A Corporate, Legal and Moral Responsibility


By Irfan Shahzad
Jan 06 - 12, 2003



Just imagine how many times have you gifted or shared your favorite software programs with your friends? You may be obliged and get compliments for this but are you aware of the fact that by doing so you are committing a serious crime?

Just imagine how many times have you borrowed the office software from your employer to continue work at home neglected to delete it after use? You may not be caring for it but it is yet another one of corporate crimes and you are offending your country's laws by doing so.

You may be feeling at ease by downloading various programs from a bulletin board system or commercial on-line service with out holding a valid license for the purpose but it may get you in trouble. You may end up paying fine for this illegal downloading if caught and taken to task by the legitimate producer of that program.

Each and every one of us knows that all the above mentioned practices are quite rampant in Pakistan, unfortunately so, like almost every other country of the world. With computer usage increasing at such a great pace, software has become essential to run every thing, from PCs to office networks, Internet and every thing in between. As the computer software are so easy to copy, one rarely bothers to get it legally, i.e. for a price. "Software Piracy" exists at widespread levels, in almost every business concern, educational institution, home and even government office.

According to the experts of the sector, software piracy is the main impediment to the growth of IT industry in Pakistan and its spread must be checked immediately. A report of the Business Software Alliance (BSA), an umbrella organization of the major global software producers estimates that 83 per cent of software used in Pakistan is illegal and unlicensed. This is not only proving to be a big blow to our IT industry but also resulting in huge revenue loss to national exchequer. The phenomenon is not restricted to Pakistan only. It is causing an annual estimated loss of $ 12 billion to global software industry. Even the countries like USA and Japan are not spared.


Copyright laws of various countries bind, both individuals as well as corporations that usually a certain software should be installed on one computer and a back-up copy to be made for archival purposes only. Many individuals and corporations, however, disregard the importance of software as valuable intellectual property; inadvertently, or purposely, they copy, share, or otherwise illegally use programs throughout an organization. There are even businesses that profit from the sale of pirated software.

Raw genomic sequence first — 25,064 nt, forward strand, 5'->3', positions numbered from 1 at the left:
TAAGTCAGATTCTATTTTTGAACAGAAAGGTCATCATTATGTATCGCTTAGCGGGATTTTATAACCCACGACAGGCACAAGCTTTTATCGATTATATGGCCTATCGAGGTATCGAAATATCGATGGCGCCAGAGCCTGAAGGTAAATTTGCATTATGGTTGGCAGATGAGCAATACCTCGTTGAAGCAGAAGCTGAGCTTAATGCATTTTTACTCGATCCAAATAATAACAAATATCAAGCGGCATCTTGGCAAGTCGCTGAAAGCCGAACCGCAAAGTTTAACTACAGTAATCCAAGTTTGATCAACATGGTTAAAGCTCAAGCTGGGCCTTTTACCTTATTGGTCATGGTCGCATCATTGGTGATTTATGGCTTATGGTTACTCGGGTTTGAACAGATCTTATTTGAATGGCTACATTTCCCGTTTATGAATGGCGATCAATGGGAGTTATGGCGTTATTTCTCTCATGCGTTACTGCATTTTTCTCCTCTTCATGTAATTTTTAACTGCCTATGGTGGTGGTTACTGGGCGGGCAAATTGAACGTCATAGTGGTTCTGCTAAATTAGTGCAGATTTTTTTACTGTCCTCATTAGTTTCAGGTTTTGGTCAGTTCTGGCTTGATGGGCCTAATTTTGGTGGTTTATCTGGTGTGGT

Thus any attempt of unauthorized copying, distribution, or use of personal computer software comes under the term "software piracy". Unlike products from other industries, each copy of software a computer user makes is identical to the original and functions exactly the same. Regardless of the country, industry, or platform, more computer software is used than is bought.




Any individual user shares his favorite program with friends

* Any business user buys a new program and installs it on several computers in the office

* Any computer seller, consultant or systems integrator installs its software on a client's computer

* Any business disregards the license agreements for networked software

* Any professional software thief duplicates the diskettes, packaging, and manuals from a software package and then sells the illegal copies

Many of the computer users keep themselves engaged in the acts of piracy without realizing the fact that it is as an offence as the theft of any other good. It may be of serious consequences for individuals and organizations in a number of ways.

It may result in the loss of any company's reputation as a law-abiding organization and image. Your money and time is always in danger, not only in case of being caught and taken to task but also in the case when any fault develops in the software your are using or any harmful virus coming through it. And last but not the least, many countries' laws sentence such offenders to different periods of time.